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Swisscom on the smart home: “Security is a kind of Trojan Horse”

Gregory Grin,  Head of Product Development & Operations, Swisscom Smart Living

Gregory Grin,
Head of Product Development & Operations,
Swisscom Smart Living

In the second part of a special series celebrating the rise of the smart home and the upcoming Smart Home World (23 – 24 June 2015) in London, IP&TV News interviews Swisscom’s Gregory Grin.

IP&TV News: Hi Gregory. We hear you’re going to be doing a keynote at this year’s Smart Home World. What are you going to be discussing there?

Gregory Grin: I want to share some insights and lessons taken from the ongoing preparations for the launch of a Swisscom smart home and home security solution for the mass market in Switzerland. It will be launched before the end of the first part of this year.

This will be for the residential market, and I want to talk about really practical things, like how we plan to make it a mass market product, given the fact that it’s still a very geeky area.

Tell us a bit more about this package…

First of all it’s really focussed on security as a starting point. But it’s a do-it-yourself, self-monitoring service with some home automation capabilities: so there’s the possibility of adjusting humidity, light, this kind of thing.

We are also going to include some value added services in partnership with a security company. So if I am on holiday and I receive an alert telling me someone has opened my door, then I can press a button and the security company will go there and stay in front of my door until somebody comes to repair it. That’s an additional service. Even if I do the self-monitoring of my house, when I go on holiday I don’t want to be bothered by the alerts and I don’t want to watch the camera.

And what’s the learning process been like?

For me the big lesson is, take the device, take the solution, put it in the hand of people and observe them. There are a lot of devices on the market – and they are nice and they are sexy, but to make them start you have to press three or four buttons on the device and a lot of buttons on your box.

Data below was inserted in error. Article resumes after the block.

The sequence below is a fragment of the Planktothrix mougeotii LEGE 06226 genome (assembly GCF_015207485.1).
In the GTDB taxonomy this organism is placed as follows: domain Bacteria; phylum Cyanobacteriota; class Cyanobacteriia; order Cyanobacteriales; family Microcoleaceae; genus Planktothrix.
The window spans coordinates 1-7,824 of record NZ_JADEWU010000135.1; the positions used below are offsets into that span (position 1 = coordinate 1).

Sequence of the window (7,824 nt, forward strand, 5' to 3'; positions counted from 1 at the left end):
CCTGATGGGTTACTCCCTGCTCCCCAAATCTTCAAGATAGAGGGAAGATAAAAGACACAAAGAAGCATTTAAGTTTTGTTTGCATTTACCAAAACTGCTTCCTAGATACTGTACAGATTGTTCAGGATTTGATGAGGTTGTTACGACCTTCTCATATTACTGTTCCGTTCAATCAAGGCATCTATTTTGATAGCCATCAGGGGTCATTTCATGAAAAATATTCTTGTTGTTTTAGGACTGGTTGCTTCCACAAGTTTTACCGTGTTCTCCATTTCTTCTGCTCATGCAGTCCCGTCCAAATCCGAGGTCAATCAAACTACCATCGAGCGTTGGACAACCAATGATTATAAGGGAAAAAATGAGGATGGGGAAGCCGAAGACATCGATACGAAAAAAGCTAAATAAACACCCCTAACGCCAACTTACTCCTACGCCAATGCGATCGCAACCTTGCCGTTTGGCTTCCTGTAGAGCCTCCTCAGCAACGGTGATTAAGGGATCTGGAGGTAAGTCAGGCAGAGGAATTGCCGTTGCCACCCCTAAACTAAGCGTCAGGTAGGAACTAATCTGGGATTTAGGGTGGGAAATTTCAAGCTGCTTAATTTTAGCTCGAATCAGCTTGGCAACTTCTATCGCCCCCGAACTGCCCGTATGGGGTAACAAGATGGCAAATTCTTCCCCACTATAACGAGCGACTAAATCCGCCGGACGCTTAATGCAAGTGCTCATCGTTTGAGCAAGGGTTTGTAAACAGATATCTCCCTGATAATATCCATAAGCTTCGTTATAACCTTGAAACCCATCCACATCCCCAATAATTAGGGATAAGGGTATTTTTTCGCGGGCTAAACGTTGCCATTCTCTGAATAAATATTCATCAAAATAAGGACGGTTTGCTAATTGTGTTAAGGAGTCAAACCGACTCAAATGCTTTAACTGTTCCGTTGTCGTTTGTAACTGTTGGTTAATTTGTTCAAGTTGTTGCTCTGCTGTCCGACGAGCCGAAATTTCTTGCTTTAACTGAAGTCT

If you just pick and choose from the available solutions, integrate them, make them a good price and try and sell them it won’t work. There is of course the affordability barrier but there is also a usability barrier.

Beyond security – where do you expect the smart home focus to fall next?

First of all, I think security is a kind of Trojan Horse. I don’t know about other countries, but in Switzerland people are really worried about it. If you go to them and ask them about smart home, their first use case is security. But when you give them the solution, they use it for security for the first three to four months, and then later they switch more to lifestyle things, such as controlling their lights, heat and humidity. People start to do these kind of things as a step two.

Thanks Gregory. Finally, we know you’ll be at Smart Home World this year. What are you most looking forward to there? 

What I’m looking forward to do at this year’s Smart Home World is the chance to collect market insights, and to exchange ideas and experiences with other participants. I’m looking forward to discussing really practical things — commercial ideas that can make the business more accessible to non-techies.

Gregory Grin will be delivering a keynote at this year’s Smart Home World (23 – 24 June 2015, London)

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